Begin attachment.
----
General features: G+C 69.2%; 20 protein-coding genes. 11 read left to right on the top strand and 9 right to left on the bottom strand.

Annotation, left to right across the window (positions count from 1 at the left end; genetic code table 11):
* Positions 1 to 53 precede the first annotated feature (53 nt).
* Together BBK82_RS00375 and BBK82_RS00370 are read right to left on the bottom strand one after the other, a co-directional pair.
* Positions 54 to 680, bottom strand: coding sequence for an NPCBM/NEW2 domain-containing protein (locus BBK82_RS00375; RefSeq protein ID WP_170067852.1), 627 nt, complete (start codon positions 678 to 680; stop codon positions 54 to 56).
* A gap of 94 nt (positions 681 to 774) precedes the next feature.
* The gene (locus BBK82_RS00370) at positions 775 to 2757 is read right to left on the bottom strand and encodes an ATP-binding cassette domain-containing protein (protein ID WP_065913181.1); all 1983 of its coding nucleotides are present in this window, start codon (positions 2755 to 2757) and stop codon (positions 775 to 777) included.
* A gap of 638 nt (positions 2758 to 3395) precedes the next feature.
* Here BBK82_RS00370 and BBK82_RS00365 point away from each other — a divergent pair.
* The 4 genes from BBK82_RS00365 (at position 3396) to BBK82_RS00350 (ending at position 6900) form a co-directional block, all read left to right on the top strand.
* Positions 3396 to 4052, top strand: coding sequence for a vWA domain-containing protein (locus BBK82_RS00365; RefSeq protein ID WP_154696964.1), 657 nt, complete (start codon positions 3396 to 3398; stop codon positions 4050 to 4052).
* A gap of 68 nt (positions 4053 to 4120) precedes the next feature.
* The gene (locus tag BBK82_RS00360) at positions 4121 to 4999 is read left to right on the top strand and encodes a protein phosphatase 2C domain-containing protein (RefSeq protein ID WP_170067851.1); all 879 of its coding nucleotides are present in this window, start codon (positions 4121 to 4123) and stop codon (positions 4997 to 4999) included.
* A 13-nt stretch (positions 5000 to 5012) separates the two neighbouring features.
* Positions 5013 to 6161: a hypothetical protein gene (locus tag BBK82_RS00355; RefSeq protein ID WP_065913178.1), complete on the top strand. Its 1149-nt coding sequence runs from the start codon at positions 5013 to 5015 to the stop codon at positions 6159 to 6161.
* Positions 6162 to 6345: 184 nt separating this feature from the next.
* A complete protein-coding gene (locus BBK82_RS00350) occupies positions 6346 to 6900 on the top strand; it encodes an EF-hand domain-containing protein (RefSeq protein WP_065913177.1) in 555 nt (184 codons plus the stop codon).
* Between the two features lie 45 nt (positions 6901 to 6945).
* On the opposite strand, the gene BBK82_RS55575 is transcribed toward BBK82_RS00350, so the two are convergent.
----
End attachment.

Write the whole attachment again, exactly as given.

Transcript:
General features: G+C 69.2%; 20 protein-coding genes. 11 read left to right on the top strand and 9 right to left on the bottom strand.

Annotation, left to right across the window (positions count from 1 at the left end; genetic code table 11):
* Positions 1 to 53 precede the first annotated feature (53 nt).
* Together BBK82_RS00375 and BBK82_RS00370 are read right to left on the bottom strand one after the other, a co-directional pair.
* Positions 54 to 680, bottom strand: coding sequence for an NPCBM/NEW2 domain-containing protein (locus BBK82_RS00375; RefSeq protein ID WP_170067852.1), 627 nt, complete (start codon positions 678 to 680; stop codon positions 54 to 56).
* A gap of 94 nt (positions 681 to 774) precedes the next feature.
* The gene (locus BBK82_RS00370) at positions 775 to 2757 is read right to left on the bottom strand and encodes an ATP-binding cassette domain-containing protein (protein ID WP_065913181.1); all 1983 of its coding nucleotides are present in this window, start codon (positions 2755 to 2757) and stop codon (positions 775 to 777) included.
* A gap of 638 nt (positions 2758 to 3395) precedes the next feature.
* Here BBK82_RS00370 and BBK82_RS00365 point away from each other — a divergent pair.
* The 4 genes from BBK82_RS00365 (at position 3396) to BBK82_RS00350 (ending at position 6900) form a co-directional block, all read left to right on the top strand.
* Positions 3396 to 4052, top strand: coding sequence for a vWA domain-containing protein (locus BBK82_RS00365; RefSeq protein ID WP_154696964.1), 657 nt, complete (start codon positions 3396 to 3398; stop codon positions 4050 to 4052).
* A gap of 68 nt (positions 4053 to 4120) precedes the next feature.
* The gene (locus tag BBK82_RS00360) at positions 4121 to 4999 is read left to right on the top strand and encodes a protein phosphatase 2C domain-containing protein (RefSeq protein ID WP_170067851.1); all 879 of its coding nucleotides are present in this window, start codon (positions 4121 to 4123) and stop codon (positions 4997 to 4999) included.
* A 13-nt stretch (positions 5000 to 5012) separates the two neighbouring features.
* Positions 5013 to 6161: a hypothetical protein gene (locus tag BBK82_RS00355; RefSeq protein ID WP_065913178.1), complete on the top strand. Its 1149-nt coding sequence runs from the start codon at positions 5013 to 5015 to the stop codon at positions 6159 to 6161.
* Positions 6162 to 6345: 184 nt separating this feature from the next.
* A complete protein-coding gene (locus BBK82_RS00350) occupies positions 6346 to 6900 on the top strand; it encodes an EF-hand domain-containing protein (RefSeq protein WP_065913177.1) in 555 nt (184 codons plus the stop codon).
* Between the two features lie 45 nt (positions 6901 to 6945).
* On the opposite strand, the gene BBK82_RS55575 is transcribed toward BBK82_RS00350, so the two are convergent.